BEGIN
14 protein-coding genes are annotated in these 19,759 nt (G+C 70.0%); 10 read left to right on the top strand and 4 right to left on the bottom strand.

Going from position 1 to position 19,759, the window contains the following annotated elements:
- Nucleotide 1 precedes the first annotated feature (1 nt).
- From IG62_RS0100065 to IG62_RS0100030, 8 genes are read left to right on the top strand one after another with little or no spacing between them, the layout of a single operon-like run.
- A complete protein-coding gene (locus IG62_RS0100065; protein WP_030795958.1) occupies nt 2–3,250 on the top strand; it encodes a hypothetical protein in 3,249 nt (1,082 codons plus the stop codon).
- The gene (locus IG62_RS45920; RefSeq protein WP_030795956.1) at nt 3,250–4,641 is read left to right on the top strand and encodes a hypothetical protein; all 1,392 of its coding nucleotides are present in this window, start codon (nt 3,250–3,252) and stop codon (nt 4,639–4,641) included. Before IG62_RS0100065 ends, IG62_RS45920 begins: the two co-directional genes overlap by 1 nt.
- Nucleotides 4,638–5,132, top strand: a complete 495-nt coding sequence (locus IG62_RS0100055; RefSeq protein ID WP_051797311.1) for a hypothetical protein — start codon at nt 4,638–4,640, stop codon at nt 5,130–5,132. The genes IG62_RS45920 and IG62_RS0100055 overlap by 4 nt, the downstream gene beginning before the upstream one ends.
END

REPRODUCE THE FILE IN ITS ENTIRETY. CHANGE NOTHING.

14 protein-coding genes are annotated in these 19,759 nt (G+C 70.0%); 10 read left to right on the top strand and 4 right to left on the bottom strand.

Going from position 1 to position 19,759, the window contains the following annotated elements:
- Nucleotide 1 precedes the first annotated feature (1 nt).
- From IG62_RS0100065 to IG62_RS0100030, 8 genes are read left to right on the top strand one after another with little or no spacing between them, the layout of a single operon-like run.
- A complete protein-coding gene (locus IG62_RS0100065; protein WP_030795958.1) occupies nt 2–3,250 on the top strand; it encodes a hypothetical protein in 3,249 nt (1,082 codons plus the stop codon).
- The gene (locus IG62_RS45920; RefSeq protein WP_030795956.1) at nt 3,250–4,641 is read left to right on the top strand and encodes a hypothetical protein; all 1,392 of its coding nucleotides are present in this window, start codon (nt 3,250–3,252) and stop codon (nt 4,639–4,641) included. Before IG62_RS0100065 ends, IG62_RS45920 begins: the two co-directional genes overlap by 1 nt.
- Nucleotides 4,638–5,132, top strand: a complete 495-nt coding sequence (locus IG62_RS0100055; RefSeq protein ID WP_051797311.1) for a hypothetical protein — start codon at nt 4,638–4,640, stop codon at nt 5,130–5,132. The genes IG62_RS45920 and IG62_RS0100055 overlap by 4 nt, the downstream gene beginning before the upstream one ends.